LTC Bullet: Move the Media
Friday, August 4, 2017
LTC Comment: Let’s talk about getting “How to Fix Long-Term Care Financing” in front of the media and thought leaders, after the ***news.***
*** LTC CLIPPINGS. The following story caught our eye last week, so we forwarded it to LTC Clippings subscribers. Medicaid managed care is moving into assisted living and raising the same problems it caused for nursing homes. I warned about the slippery slope for assisted living facilities as they take on more Medicaid residents in a 2004 article titled "The Sirens' Call, The Primrose Path, and Assisted Living." Let us search for and send you the articles, reports and data you need to see. Subscribe to LTC Clippings. Contact Damon at 206-283-7036 or email@example.com
8/2017, “Medicaid Managed Care Comes to Assisted Living: Challenges abound as providers adapt to growth of health plans in the Medicaid program,” by Patrick Connole, Provider
Quote: “States contracting with health plans to operate as Medicaid managed care organizations (MCOs) is a growing phenomenon. So is the correspondingly sharp rise in MCOs administering services for elders and people with disabilities, under the formal name of managed long-term services and supports (MLTSS). As a result, populations in skilled nursing care centers, and increasingly Medicaid beneficiaries in assisted living communities, are coming under the umbrella of a new world order for reimbursement, where health plans are the payer and the state acts as overseer. It is in the assisted living space that this article will examine how managed care is having an impact on provider contracting, reimbursement, and care coordination.”
LTC Comment: It’s hard to see how putting another government-induced layer between patient and provider will improve long-term care, much less reduce costs. ***
LTC BULLET: MOVE THE MEDIA
LTC Comment: “How to Fix Long-Term Care Financing” is our new flagship, leading the advance for long-term care financing reform.
The health reform fiasco playing out in Washington, DC has left policy analysts and free market advocates depressed and demoralized. While the health policy forces regroup, LTC policy should advance.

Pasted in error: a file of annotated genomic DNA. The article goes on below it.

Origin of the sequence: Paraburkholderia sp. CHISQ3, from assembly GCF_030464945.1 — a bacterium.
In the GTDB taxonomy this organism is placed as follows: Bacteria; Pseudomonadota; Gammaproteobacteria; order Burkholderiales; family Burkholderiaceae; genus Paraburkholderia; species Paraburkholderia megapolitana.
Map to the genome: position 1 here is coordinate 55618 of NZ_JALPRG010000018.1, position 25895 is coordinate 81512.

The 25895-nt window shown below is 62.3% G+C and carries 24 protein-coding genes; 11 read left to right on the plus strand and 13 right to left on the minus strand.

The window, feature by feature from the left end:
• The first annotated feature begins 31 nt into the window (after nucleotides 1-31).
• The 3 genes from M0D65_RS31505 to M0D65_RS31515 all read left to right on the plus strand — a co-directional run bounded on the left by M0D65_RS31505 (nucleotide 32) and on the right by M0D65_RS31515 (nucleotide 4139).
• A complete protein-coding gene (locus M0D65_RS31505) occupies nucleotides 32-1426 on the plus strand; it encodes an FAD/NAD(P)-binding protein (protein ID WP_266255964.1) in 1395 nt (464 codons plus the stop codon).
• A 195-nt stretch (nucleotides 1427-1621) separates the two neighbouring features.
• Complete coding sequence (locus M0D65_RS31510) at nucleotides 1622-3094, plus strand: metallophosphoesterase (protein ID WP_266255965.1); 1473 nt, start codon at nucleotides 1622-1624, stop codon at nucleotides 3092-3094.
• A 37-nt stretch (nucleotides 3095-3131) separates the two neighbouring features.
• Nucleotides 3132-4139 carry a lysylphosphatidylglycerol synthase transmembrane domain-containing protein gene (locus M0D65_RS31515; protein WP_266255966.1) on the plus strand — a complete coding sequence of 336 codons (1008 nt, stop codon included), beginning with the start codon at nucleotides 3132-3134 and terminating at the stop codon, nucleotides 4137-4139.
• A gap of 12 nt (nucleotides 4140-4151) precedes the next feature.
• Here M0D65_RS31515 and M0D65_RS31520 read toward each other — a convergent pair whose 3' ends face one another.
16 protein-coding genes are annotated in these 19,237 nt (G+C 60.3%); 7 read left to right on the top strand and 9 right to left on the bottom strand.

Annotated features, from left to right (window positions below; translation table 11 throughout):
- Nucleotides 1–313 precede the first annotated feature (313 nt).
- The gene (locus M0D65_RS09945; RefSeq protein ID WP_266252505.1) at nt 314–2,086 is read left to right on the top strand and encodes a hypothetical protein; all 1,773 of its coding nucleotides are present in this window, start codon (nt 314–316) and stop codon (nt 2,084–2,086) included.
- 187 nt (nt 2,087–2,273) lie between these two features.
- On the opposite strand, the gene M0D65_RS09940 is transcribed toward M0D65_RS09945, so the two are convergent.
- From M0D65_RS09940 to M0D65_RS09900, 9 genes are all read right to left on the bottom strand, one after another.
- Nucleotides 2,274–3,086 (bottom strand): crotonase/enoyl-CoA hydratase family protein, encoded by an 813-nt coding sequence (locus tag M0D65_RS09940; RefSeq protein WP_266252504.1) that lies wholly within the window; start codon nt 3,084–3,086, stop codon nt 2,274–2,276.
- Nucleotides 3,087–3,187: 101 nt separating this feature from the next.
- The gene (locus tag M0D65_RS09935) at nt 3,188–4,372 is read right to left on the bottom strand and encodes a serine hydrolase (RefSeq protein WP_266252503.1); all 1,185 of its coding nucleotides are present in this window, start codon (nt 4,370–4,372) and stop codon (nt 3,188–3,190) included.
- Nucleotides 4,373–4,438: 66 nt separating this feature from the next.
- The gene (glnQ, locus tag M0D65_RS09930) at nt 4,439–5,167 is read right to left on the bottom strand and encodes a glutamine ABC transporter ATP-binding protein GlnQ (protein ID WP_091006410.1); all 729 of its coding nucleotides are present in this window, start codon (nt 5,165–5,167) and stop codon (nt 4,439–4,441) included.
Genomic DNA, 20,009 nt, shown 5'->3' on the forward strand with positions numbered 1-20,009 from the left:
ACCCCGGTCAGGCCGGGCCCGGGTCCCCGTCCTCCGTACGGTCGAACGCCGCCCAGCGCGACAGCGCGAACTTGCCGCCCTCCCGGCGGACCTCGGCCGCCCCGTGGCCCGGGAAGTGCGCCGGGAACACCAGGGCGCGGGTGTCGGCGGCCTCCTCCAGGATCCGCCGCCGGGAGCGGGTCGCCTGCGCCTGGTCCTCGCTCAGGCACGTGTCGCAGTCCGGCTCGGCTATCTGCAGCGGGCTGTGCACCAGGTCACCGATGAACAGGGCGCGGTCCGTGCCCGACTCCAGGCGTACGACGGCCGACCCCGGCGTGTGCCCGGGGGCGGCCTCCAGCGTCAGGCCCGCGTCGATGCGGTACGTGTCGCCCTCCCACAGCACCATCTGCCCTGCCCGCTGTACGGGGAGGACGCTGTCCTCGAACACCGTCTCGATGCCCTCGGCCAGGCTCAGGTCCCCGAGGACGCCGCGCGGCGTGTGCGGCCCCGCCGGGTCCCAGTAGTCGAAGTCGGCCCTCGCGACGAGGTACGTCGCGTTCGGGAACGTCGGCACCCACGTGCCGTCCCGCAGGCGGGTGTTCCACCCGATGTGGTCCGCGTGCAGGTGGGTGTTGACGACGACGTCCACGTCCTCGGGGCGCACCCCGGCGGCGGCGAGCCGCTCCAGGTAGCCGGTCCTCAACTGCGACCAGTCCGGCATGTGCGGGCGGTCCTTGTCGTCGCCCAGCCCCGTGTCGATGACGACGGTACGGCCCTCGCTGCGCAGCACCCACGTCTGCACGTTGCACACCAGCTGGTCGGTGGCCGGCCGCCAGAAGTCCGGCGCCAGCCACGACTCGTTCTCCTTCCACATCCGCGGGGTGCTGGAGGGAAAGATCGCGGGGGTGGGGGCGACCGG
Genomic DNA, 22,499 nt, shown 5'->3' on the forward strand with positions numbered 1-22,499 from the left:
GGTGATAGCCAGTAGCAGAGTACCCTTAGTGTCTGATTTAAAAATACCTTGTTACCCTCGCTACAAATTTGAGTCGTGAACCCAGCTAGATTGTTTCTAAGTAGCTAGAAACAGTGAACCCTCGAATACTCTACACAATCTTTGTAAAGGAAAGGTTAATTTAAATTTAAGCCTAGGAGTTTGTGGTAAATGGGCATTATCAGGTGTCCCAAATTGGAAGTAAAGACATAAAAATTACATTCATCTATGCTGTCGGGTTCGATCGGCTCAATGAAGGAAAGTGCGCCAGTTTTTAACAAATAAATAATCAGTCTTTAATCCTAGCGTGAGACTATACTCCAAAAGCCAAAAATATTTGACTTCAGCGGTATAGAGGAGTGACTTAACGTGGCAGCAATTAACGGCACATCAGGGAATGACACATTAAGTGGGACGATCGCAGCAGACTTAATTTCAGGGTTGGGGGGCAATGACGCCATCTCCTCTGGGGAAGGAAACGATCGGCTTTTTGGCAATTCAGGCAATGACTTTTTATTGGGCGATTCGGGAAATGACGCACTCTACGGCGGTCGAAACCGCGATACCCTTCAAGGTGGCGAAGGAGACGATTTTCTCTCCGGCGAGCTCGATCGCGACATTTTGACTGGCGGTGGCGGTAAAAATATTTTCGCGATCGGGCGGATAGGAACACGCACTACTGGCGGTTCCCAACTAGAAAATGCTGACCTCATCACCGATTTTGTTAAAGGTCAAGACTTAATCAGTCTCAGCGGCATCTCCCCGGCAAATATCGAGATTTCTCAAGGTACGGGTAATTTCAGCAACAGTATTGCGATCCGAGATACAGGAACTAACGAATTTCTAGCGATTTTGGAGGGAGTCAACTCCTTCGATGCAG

Toward that end, your Center for Long-Term Care Reform hereby deputizes all members and friends in the cause. Help us get “How to Fix Long-Term Care Financing” into the hands (and minds) of people who can (1) spread the word (reporters and policy analysts), (2) implement better policies (government officials and trade association representatives), and (3) change the laws (state and federal legislators and their staffs.)
How do you do that? Well, it’s mainly about taking opportunities as they arise. For example, if you read an article with which you either agree or disagree (nearly everything you read, right?), reply to the author. Find something nice to say about his or her writing, take courteous issue with anything on which you differ, and send along “How to Fix Long-Term Care Financing” as another way of looking at the subject.
That’s exactly what Lori Fjelstad of Center-corporate-member GoldenCare USA did to get the favorable attention of an influential reporter. Lori wrote:
Your article was well written and informative, but I had to cringe at the last recommendation that said before you buy LTC insurance you should consult with an eldercare attorney, which may lead to Medicaid planning which is neither good for the client nor taxpayers. I encourage you to read a recent report written by Steve Moses “How to Fix Long-Term Care Financing.
Judith Graham of Kaiser Health News, whose piece was published in the New York Times, replied “I'll read it with great interest, Lori, and get back to you. Judy.” That’s how to get the word out and forge good media relationships.
But don’t expect every outreach attempt to be successful. As in sales, it’s not how many times you fail that counts, but how many times you succeed and how many times you succeed is directly proportional to how many times you try and fail. Throw enough spaghetti at the wall and some of it is going to stick.
If you attend a professional conference, or serve on a trade association committee, or meet with a political representative, mention the report, get a business card, and send a link to the report when you get back to the office.
At the Center, we’re systematically sending the report to everyone we think should read and heed it. With your help, we’ll reach a much wider audience. Thanks as always for your support and proactivity.